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mount, umount - Mounts or unmounts a file system using the System V
int datalen );
int umount (const
Points to a path name that is a removable file system contained on the
block special file.
dir Points to a path name that is the directory on which spec is mounted.
Specifies whether additional file system data is included. The valid
flag is MS_DATA.
Specifies the file system type number.
Points to the address of a block of file system specific data.
Specifies the length of the file system specific data.
Points to a null-terminated string containing the appropriate pathname.
The mount() function mounts a removable file system contained on the block
special file identified by spec. The dir argument identifies the mount
When the MS_DATA flag bit of mflag is off, the file system type defaults to
the root file system type. Only when the MS_DATA flag bit is on, should you
use the fstyp argument to indicate the file system type. Also, the dataptr
and datalen arguments, which describe a block of file system specific data,
must be present when the MS_DATA flag is set. The file system specific code
within the operating system interprets the data. The data's format depends
on the file system type. If a file system type does not require this data,
dataptr and datalen should both be zero.
Use the low-order bit of mflag to control write permission on the mounted
file system. If the low-order bit is 1, writing is forbidden; otherwise,
writing is permitted according to individual file accessibility.
After a successful mount(), references to the dir file refer to the mounted
file system's root directory.
The umount() function unmounts a file system mounted at the directory
pointed to the mnt-path parameter. The associated directory reverts to its
Except for file-on-file mounting, to call either the mount() and umount()
function, the calling process must have superuser privilege.
Two mount() functions are supported by Tru64 UNIX: the BSD mount() and the
System V mount(). The BSD function is the default mount() and it is
documented in mount(2). To use the System V version of mount(), documented
here you must link with the libsys5 library before you link with the libc
library or be in the System V habitat.
The mount command supports mount point argument pathnames of up to
MNAMELEN, which includes the null terminating character. MNAMELEN can be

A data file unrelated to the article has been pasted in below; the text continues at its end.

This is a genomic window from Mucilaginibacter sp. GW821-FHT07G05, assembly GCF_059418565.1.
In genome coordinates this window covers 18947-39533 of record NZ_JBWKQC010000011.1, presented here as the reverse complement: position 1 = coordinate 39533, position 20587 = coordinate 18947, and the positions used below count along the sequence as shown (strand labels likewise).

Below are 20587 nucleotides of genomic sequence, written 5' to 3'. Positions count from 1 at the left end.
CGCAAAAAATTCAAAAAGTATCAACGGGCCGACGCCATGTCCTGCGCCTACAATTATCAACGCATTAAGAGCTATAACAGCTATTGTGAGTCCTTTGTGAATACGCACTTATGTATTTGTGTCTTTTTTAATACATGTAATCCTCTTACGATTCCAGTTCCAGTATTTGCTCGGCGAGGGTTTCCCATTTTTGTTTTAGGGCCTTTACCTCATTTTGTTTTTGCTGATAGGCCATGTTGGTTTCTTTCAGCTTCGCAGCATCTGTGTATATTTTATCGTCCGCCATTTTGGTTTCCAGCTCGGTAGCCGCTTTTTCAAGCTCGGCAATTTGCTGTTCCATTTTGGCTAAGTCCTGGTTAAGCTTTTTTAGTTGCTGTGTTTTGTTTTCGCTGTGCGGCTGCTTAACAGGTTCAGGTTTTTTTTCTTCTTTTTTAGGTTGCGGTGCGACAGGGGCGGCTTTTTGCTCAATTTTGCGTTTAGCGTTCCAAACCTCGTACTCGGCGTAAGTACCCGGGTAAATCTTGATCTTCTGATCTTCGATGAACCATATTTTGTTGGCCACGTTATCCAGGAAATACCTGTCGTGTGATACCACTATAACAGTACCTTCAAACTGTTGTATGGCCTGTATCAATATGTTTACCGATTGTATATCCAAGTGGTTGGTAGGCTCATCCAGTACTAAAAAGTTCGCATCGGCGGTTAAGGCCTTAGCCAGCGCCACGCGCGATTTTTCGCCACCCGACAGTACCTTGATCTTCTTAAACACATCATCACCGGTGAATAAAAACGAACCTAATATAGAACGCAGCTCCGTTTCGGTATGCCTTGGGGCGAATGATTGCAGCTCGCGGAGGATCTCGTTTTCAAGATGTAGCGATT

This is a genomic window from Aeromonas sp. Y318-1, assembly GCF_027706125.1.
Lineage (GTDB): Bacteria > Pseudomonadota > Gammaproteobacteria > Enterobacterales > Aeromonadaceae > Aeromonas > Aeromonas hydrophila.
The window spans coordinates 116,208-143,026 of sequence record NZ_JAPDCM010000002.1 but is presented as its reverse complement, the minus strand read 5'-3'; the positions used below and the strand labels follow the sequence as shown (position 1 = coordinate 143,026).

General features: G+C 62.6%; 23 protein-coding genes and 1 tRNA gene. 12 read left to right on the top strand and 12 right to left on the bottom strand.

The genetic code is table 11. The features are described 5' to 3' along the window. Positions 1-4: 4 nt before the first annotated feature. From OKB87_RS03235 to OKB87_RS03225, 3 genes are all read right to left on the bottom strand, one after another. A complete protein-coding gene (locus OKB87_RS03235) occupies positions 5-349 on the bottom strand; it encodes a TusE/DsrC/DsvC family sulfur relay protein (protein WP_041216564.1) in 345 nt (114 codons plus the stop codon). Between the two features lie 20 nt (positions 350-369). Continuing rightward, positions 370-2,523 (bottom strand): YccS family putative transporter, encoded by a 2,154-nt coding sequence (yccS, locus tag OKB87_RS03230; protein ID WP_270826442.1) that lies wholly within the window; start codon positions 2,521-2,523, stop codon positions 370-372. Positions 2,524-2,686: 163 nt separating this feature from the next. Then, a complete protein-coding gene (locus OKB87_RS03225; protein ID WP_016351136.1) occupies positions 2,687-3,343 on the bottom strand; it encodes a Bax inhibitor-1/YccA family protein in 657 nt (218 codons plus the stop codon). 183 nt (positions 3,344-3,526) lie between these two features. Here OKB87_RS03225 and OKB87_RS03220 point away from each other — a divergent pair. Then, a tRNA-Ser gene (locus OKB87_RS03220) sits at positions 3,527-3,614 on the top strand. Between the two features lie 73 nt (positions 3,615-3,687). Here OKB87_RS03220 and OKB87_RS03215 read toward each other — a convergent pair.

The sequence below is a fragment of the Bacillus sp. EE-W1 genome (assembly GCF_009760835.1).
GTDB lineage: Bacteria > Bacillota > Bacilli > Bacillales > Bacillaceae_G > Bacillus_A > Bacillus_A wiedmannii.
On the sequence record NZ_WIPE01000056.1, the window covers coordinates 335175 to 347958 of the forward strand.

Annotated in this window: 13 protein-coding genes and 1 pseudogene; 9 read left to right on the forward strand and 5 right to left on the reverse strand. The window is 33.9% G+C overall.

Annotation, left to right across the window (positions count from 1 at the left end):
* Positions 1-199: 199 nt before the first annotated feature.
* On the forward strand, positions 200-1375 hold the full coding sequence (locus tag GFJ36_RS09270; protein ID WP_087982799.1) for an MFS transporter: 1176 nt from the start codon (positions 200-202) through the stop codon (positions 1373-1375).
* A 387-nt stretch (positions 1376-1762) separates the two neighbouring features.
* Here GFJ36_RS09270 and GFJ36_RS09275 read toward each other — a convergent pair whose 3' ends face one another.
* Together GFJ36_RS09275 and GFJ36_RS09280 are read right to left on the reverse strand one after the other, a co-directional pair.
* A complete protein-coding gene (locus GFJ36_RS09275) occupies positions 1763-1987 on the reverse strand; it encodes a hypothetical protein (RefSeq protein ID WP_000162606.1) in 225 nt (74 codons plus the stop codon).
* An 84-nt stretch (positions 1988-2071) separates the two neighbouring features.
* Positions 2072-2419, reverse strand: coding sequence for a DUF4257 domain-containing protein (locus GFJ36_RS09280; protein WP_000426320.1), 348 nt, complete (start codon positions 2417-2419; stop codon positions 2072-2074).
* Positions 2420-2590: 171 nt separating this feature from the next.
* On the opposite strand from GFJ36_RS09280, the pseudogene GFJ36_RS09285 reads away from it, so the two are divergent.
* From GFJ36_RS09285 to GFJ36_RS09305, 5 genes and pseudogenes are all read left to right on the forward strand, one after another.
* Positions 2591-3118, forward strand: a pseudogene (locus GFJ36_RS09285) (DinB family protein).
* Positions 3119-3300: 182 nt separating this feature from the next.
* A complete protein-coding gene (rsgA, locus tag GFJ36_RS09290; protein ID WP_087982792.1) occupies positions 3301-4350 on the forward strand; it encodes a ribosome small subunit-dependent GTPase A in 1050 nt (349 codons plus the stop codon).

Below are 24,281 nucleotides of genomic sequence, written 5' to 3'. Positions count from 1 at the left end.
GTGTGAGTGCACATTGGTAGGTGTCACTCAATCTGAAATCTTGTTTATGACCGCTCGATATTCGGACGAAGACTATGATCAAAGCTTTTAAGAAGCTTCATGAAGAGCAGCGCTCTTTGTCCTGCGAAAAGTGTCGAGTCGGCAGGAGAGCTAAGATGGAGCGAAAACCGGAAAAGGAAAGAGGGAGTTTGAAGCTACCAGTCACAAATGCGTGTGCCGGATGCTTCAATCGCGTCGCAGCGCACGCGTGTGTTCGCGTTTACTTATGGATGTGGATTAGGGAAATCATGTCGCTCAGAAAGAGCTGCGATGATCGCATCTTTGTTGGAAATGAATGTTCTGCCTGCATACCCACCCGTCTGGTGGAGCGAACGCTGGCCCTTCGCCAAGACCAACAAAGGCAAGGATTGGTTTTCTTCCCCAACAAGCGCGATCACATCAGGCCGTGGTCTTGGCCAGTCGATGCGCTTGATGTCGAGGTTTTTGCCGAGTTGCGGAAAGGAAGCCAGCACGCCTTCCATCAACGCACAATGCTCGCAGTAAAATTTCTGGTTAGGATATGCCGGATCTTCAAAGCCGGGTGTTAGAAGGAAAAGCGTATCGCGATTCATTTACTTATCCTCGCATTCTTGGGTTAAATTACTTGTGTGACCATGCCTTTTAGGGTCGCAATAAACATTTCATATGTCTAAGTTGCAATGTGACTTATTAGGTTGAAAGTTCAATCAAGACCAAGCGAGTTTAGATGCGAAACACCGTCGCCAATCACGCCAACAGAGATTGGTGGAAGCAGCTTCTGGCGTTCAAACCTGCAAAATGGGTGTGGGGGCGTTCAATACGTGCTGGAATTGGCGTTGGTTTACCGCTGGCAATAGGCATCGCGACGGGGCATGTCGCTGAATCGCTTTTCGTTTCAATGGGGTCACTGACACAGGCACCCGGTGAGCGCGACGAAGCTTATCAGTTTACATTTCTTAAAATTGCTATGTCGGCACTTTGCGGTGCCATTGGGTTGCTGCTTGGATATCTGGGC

up to 90 characters long, including the null terminating character.
The mount() function returns 0 when the file system is successfully
mounted. Otherwise, -1 is returned and errno is set to indicate the error.
If the mount() function fails, errno may be set to one of the following
The effective user ID is not super-user.
Any of the named files does not exist.
A component of a path prefix is not a directory.
The file system identified by spec is remote and cannot be mounted.
The path argument points to a remote machine and the link to that
machine is no longer active.
Components of path require hopping to multiple remote machines.
The spec argument is not a block special device.
The device associated with spec does not exist.
The dir argument is not a directory.
The spec or dir argument points outside the allocated address space of
The dir argument is a user's current working directory, is mounted on a
user's current working directory, or is otherwise busy.
The device associated with spec is currently mounted.
There are no more mount table entries.
The spec is write protected and mflag requests write permission.
The file system state in the super-block is not FsOKAY and mflag
requests write permission.
The super block has an invalid magic number or the fstyp is invalid or
mflag is not valid.
If the umount() function fails, errno may be set to one of the following
The caller does not have appropriate privilege.
A component of the path is not a directory.
The pathname contains a character with the high-order bit set.
A component of a pathname exceeded NAME_MAX characters, or an entire
pathname exceeded PATH_MAX characters.
Too many symbolic links were encountered in translating the pathname.
The requested directory is not in the mount table.
A process is holding a reference to a file located on the file system.
An I/O error occurred while writing cached file system information.
The mnt-path parameter points outside the process' allocated address
The device identified by the mnt-path does not exist.
The named file does not exist.
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